Sun11192017

Last updateTue, 24 Feb 2015 5pm

The Commercial Litigation Journal: May/June 2017

Clare Arthurs and Nicole Finlayson present a few recent legal highlights

Whisper it, but – for the first time ever – we have sympathy with our politicians. How to choose which issues to highlight? What some of you find central to your practice, others may dismiss as a sideshow. Focusing on the bigger (often already much discussed) issues may lead to eye-rolling or disengagement… and there are so many issues to cover! Here are our (s)elected few for this edition.

Andrew Beck, Andrew Bennett and Gwendoline Davies assess the AIG Europe case and its implications for all those bringing, facing or insuring multiple claims against solicitors

AIG Europe Ltd v Woodman [2017] arose following the bringing of multiple solicitors’ negligence actions against AIG’s insured, a now-defunct law firm. The claims were issued by investors who had lost money under trusts covering two property schemes in Morocco and Turkey which had been developed by one of the firm’s clients. AIG argued that all of the claims were founded on the fact that the solicitors released monies too early or at all in respect of the two developments and therefore that they met the aggregation test, set out in clause 2.5 of the Law Society’s minimum terms and conditions for solicitors’ professional indemnity insurance (MTC), for claims arising from ‘similar acts or omissions in a series of related matters or transactions’. This was relevant because the insurer wished to rely on the aggregation clause to limit its liability.

David Schmitz considers how to approach nuisance cases where the character of an area has changed

In Coventry v Lawrence [2014], the Supreme Court addressed a number of fundamental questions relating to the law of nuisance. One of these questions was the following:

Michael Davar analyses the recent case of Astor and the principle of futility in contractual construction

In his judgment in Astor Management AG v Atalaya Mining plc [2017], Leggatt J stated that:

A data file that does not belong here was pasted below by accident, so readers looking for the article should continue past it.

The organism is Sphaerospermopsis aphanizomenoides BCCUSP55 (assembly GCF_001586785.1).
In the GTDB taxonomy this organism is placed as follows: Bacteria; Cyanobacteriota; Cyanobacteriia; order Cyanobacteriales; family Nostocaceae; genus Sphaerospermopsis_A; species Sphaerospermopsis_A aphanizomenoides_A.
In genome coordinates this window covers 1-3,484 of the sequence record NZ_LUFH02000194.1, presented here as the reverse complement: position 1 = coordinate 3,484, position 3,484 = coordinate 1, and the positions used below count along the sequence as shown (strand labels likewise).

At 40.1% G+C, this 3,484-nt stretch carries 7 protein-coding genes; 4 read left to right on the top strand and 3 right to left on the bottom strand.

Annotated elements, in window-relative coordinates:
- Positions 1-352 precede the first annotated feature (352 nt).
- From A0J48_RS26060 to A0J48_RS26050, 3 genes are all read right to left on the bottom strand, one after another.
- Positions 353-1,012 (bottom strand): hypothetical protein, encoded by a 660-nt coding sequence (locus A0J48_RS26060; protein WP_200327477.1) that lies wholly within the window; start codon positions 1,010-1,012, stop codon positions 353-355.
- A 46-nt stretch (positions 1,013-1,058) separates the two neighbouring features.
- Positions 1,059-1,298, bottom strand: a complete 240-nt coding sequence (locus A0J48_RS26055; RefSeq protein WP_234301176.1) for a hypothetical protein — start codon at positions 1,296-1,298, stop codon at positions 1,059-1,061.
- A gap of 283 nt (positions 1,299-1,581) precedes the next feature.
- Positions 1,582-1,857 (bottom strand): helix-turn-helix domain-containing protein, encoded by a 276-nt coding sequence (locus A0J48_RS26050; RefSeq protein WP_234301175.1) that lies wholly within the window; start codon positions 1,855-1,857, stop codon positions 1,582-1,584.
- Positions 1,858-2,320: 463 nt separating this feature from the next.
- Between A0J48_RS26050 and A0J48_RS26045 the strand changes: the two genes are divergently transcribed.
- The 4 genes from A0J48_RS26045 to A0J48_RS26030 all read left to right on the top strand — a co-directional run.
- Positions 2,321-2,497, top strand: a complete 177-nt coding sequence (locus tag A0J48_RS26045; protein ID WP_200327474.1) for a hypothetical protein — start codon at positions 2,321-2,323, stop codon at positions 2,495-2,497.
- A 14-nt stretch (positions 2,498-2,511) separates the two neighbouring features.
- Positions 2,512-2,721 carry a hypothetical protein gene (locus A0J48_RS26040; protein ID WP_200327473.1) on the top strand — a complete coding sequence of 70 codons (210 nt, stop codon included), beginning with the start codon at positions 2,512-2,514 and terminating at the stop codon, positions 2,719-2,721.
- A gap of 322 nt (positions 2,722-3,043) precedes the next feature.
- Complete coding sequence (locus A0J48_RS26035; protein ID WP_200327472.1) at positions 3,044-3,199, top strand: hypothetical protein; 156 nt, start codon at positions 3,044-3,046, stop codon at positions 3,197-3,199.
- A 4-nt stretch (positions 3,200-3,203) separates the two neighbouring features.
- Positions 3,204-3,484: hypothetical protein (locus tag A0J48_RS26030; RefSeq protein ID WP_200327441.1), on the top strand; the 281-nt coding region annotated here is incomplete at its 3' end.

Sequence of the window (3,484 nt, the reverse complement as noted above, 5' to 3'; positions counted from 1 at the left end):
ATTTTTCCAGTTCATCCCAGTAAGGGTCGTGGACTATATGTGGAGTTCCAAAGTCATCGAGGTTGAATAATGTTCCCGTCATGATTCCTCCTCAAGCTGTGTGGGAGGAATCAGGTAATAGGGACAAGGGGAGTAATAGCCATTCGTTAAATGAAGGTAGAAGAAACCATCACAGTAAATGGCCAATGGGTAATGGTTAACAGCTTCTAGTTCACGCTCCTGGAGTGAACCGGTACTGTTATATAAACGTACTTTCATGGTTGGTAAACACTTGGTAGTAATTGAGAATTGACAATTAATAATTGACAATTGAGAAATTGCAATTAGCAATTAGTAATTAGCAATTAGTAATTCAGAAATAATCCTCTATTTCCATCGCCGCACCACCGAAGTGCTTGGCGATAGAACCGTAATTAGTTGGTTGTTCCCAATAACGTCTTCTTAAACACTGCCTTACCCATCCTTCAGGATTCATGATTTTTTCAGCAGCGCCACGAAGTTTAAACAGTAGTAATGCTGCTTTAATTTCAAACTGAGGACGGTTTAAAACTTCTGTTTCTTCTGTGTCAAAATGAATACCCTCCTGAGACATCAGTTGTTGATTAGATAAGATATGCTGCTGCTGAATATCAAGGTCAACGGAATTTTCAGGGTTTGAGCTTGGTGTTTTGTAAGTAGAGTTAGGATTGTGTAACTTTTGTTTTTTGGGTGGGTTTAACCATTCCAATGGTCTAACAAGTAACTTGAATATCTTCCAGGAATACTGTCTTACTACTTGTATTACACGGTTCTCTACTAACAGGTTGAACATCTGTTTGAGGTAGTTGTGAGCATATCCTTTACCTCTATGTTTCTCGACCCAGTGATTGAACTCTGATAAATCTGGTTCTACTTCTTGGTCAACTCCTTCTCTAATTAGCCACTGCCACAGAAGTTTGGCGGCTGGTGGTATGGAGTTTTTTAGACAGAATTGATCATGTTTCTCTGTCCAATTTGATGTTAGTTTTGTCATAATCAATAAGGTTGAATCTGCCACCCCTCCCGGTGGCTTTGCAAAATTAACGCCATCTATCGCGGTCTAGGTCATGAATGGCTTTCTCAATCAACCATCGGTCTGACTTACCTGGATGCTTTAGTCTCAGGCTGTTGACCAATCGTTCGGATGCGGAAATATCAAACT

Andrew Hutcheon and Sam Prentki investigate the impact of Brexit and recent case law on the ‘Italian Torpedo’

Prior to the recasting of the Brussels I Regulation (Council Regulation (EC) 44/2001), readers will be familiar with the litigation tactic known as the ‘Italian Torpedo’. The phrase aptly describes the strategy by which a recalcitrant defendant, who had agreed (via an exclusive jurisdiction clause) to determine disputes in the courts of a particular member state, would subvert the agreed choice of jurisdiction clause by commencing proceedings in a court of a different EU member state. This was possible because of the lis pendens rules (from ‘lis alibi pendens’ – suit pending elsewhere) that concern cases in more than one EU member state involving the same cause of action. The EU’s lis pendens rules were found in Art 27 of the Brussels I Regulation and are now contained in Art 29 of the Brussels I Regulation (Recast): Council Regulation (EU) 1215/2012, which came into force in January 2015 (the Recast Regulation). Where the courts of a member state were first seised, any other member state would have to stay subsequent proceedings before them pending resolution in the first-seised courts. This was so under the Brussels I Regulation even if the governing agreement between the parties contained an exclusive jurisdiction clause in favour of the second-seised state (the ‘first-in-time’ rule).

Serle Court

Richard Walford looks at the future of notification orders

The dealings between Mr Mark Holyoake and the Candy brothers have caused a welter of accusation and counter-accusation: as might be expected in hard-fought and high-value litigation, there have been numerous interlocutory applications, one of which spawned an apparently new form of injunction, the notification order. So what is a notification order, and does it have utility in other commercial cases?

In the first of a two-part article, Faranak Ghajavand provides a litigator’s guide to the benefits of subject access requests

Section 7 of the Data Protection Act 1998 (DPA) establishes the right of individuals to make a subject access request (SAR). Individuals can seek access to personal information processed by or on behalf of data controllers and have that – and certain other information relating to the personal data – communicated to them, subject to specific exemptions set out in the DPA.